Councils should only be allowed to award contracts worth more than £250,000 to UK-registered companies, under plans announced by Labour leader Jeremy Corbyn.
Speaking yesterday afternoon, Mr Corbyn said a Labour government would use the public sector’s huge spending power to fund a ‘massive’ expansion in apprenticeships by insisting that private sector firms which deliver public services must pay tax in the UK.
‘All firms with a government or council contract over £250,000 will be required to pay tax in the UK and train young people,' Mr Corbyn said.
‘No company will receive taxpayer-funded contracts if it or its parent company is headquartered in a tax haven.’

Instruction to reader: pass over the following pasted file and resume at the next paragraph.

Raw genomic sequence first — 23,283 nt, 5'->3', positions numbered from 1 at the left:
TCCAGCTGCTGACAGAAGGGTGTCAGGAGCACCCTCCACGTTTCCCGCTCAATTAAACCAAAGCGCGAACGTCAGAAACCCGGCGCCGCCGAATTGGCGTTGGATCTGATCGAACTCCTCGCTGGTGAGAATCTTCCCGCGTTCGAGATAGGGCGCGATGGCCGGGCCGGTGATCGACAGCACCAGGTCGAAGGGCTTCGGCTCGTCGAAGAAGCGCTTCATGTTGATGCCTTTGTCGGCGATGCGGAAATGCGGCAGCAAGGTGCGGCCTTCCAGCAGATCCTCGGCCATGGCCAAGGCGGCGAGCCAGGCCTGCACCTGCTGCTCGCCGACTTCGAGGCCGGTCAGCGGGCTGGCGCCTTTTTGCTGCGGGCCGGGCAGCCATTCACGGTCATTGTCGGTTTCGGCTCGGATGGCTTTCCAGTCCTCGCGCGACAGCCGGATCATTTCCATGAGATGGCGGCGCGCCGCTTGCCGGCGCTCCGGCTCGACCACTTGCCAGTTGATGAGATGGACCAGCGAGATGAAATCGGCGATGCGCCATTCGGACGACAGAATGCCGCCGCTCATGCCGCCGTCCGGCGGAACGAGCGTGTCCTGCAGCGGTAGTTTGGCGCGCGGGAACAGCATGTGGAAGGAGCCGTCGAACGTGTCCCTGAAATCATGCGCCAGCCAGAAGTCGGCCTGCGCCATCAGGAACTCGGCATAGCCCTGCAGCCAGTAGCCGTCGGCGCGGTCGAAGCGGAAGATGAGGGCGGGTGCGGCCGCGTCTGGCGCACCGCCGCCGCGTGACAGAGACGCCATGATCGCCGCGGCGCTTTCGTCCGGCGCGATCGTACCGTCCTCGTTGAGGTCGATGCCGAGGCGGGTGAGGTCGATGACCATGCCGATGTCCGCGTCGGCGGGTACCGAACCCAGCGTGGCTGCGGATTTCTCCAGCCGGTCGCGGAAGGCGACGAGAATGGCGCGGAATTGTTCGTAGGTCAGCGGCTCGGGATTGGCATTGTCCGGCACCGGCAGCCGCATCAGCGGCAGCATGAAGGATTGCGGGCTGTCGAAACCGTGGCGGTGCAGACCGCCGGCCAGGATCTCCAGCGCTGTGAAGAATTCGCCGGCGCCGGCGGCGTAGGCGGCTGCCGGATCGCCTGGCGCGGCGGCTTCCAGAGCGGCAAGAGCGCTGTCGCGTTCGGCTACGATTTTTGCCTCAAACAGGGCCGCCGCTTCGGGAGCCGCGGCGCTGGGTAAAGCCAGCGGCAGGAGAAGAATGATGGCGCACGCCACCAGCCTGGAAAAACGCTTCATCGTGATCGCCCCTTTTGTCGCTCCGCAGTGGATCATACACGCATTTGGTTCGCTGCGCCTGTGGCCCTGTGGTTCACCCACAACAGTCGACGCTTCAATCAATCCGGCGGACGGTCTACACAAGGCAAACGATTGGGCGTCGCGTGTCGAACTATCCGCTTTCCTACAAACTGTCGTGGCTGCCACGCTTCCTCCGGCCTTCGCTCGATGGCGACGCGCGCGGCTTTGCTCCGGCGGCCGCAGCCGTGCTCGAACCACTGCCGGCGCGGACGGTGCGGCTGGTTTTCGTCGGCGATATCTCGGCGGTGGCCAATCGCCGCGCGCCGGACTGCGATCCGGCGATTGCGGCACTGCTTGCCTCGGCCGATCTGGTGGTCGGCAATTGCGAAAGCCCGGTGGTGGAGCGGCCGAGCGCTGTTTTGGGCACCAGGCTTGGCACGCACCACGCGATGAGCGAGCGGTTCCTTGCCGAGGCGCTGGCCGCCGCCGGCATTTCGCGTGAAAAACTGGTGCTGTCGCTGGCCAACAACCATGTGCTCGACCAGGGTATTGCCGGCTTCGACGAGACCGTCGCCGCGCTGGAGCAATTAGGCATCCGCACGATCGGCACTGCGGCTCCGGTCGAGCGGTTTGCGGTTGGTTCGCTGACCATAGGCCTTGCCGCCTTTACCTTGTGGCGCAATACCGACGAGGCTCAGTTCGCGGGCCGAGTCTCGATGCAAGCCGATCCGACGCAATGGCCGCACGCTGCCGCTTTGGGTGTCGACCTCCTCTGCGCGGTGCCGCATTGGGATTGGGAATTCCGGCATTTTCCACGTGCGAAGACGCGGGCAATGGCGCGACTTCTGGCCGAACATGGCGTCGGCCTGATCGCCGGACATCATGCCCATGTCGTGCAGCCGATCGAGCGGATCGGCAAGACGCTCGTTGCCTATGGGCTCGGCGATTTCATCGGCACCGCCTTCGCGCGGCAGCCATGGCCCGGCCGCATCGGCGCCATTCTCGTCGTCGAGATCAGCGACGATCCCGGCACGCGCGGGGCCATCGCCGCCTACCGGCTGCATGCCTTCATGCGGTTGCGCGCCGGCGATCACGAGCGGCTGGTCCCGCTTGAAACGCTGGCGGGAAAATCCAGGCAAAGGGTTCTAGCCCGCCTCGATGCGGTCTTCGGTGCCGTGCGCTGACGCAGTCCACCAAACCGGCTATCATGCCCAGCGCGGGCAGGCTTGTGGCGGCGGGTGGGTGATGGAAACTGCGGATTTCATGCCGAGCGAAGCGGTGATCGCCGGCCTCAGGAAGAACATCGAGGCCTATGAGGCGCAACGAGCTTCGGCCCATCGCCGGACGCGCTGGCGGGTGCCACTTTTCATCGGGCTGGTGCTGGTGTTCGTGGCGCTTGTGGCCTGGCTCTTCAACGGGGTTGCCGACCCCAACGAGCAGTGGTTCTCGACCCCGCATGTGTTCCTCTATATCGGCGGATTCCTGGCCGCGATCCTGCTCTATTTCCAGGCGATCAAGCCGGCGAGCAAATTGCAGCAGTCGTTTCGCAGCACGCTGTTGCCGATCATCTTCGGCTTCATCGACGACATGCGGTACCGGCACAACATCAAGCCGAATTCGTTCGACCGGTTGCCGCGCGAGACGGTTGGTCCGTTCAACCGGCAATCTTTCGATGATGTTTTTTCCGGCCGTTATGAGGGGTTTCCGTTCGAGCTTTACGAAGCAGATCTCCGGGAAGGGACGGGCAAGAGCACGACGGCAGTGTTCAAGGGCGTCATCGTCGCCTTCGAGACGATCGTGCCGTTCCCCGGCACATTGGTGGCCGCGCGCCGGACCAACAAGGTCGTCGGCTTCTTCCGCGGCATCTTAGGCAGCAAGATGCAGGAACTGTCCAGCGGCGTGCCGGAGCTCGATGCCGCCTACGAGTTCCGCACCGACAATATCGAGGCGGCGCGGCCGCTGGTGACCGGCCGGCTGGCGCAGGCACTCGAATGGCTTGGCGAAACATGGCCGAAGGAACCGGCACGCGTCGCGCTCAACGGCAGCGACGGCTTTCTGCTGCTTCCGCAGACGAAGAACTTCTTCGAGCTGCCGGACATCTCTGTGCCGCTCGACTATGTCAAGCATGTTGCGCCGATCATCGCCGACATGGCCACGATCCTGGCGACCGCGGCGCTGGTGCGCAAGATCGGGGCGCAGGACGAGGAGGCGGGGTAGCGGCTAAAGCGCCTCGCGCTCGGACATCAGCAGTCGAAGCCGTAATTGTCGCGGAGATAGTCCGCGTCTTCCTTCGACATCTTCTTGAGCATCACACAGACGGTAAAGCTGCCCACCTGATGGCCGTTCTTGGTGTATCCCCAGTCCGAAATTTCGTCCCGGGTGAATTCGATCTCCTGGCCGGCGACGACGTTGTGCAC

A Labour Party source said Mr Corbyn’s proposal was designed to create jobs across local authority areas, as well as central government departments and quangos, and also to ensure that profits earned on taxpayer-funded services were ‘retained and circulated within the UK economy’.
In a wide-ranging speech, Mr Corbyn also promised to establish a system of regional investment banks, operating under a national investment bank, designed to ‘rebuild regional economies’.